planes3d adds mathematical planes
to a scene. Their intersection with the current
bounding box will be drawn.
adds clipping planes to a scene.
planes3d(a, b = NULL, c = NULL, d = 0, ...) clipplanes3d(a, b = NULL, c = NULL, d = 0)
|a, b, c||
Coordinates of the normal to the plane. Any reasonable way of defining the
coordinates is acceptable. See the function
Coordinates of the "offset". See the details.
Material properties. See
planes3d draws planes using the parametrization
\(a x + b y + c z + d = 0\). Multiple planes may be specified
by giving multiple values for any of
a, b, c, d; the other
values will be recycled as necessary.
clipplanes3d defines clipping planes
using the same equations. Clipping planes suppress the display of
other objects (or parts of them) in the subscene, based on their coordinates.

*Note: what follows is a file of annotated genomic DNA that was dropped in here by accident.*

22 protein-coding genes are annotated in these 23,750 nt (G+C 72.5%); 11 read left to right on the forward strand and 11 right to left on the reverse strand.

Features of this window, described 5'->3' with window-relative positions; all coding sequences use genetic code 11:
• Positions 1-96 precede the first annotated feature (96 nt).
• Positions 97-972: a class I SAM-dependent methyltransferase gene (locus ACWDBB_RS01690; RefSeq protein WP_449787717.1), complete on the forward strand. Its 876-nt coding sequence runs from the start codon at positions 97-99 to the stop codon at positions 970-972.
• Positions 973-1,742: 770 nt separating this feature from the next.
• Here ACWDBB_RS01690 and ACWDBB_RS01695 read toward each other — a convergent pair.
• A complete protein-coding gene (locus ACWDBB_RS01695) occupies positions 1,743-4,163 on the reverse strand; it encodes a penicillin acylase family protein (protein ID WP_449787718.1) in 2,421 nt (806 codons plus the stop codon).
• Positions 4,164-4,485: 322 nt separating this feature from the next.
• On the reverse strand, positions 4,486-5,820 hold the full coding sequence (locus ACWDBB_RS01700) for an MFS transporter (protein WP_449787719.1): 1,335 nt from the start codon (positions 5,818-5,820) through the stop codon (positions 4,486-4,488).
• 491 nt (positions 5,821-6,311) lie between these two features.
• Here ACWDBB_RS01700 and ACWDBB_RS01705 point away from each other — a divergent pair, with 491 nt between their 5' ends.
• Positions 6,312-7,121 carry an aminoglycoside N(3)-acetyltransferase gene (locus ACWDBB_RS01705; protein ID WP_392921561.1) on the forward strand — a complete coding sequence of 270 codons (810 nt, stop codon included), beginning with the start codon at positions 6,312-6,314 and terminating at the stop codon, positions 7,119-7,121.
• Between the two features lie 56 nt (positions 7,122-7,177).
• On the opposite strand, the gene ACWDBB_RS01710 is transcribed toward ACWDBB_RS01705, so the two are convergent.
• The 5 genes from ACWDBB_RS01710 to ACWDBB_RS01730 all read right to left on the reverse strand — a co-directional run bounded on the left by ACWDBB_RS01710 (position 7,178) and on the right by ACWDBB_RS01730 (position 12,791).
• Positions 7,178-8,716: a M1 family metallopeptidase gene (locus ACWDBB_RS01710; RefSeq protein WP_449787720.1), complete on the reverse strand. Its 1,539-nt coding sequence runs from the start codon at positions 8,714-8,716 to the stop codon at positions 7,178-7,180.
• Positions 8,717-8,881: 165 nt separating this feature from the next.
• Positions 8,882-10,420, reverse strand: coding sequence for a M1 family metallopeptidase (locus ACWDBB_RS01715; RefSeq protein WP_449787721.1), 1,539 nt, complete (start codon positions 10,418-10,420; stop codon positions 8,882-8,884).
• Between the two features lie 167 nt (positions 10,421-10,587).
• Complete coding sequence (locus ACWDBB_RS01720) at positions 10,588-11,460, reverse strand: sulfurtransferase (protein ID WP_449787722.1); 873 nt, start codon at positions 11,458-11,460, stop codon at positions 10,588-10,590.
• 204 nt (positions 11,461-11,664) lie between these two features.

Points (or parts of lines or surfaces) where the coordinates
x, y, z
satisfy \(a x + b y + c z + d < 0\) will be suppressed.
The number of clipping planes
supported by the OpenGL driver is implementation dependent; use
par3d("maxClipPlanes") to find the limit.
A shape ID of the planes or clipplanes object is returned invisibly.
abclines3d for mathematical lines.
triangles3d or the corresponding
functions for quadrilaterals may be used to draw sections of planes that
do not adapt to the bounding box.
The example in subscene3d shows how to combine clipping planes to suppress complex shapes.
# Show regression plane with z as dependent variable open3d() x <- rnorm(100) y <- rnorm(100) z <- 0.2*x - 0.3*y + rnorm(100, sd = 0.3) fit <- lm(z ~ x + y) plot3d(x, y, z, type = "s", col = "red", size = 1) coefs <- coef(fit) a <- coefs["x"] b <- coefs["y"] c <- -1 d <- coefs["(Intercept)"] planes3d(a, b, c, d, alpha = 0.5) open3d() ids <- plot3d(x, y, z, type = "s", col = "red", size = 1, forceClipregion = TRUE) oldid <- useSubscene3d(ids["clipregion"]) clipplanes3d(a, b, c, d) useSubscene3d(oldid)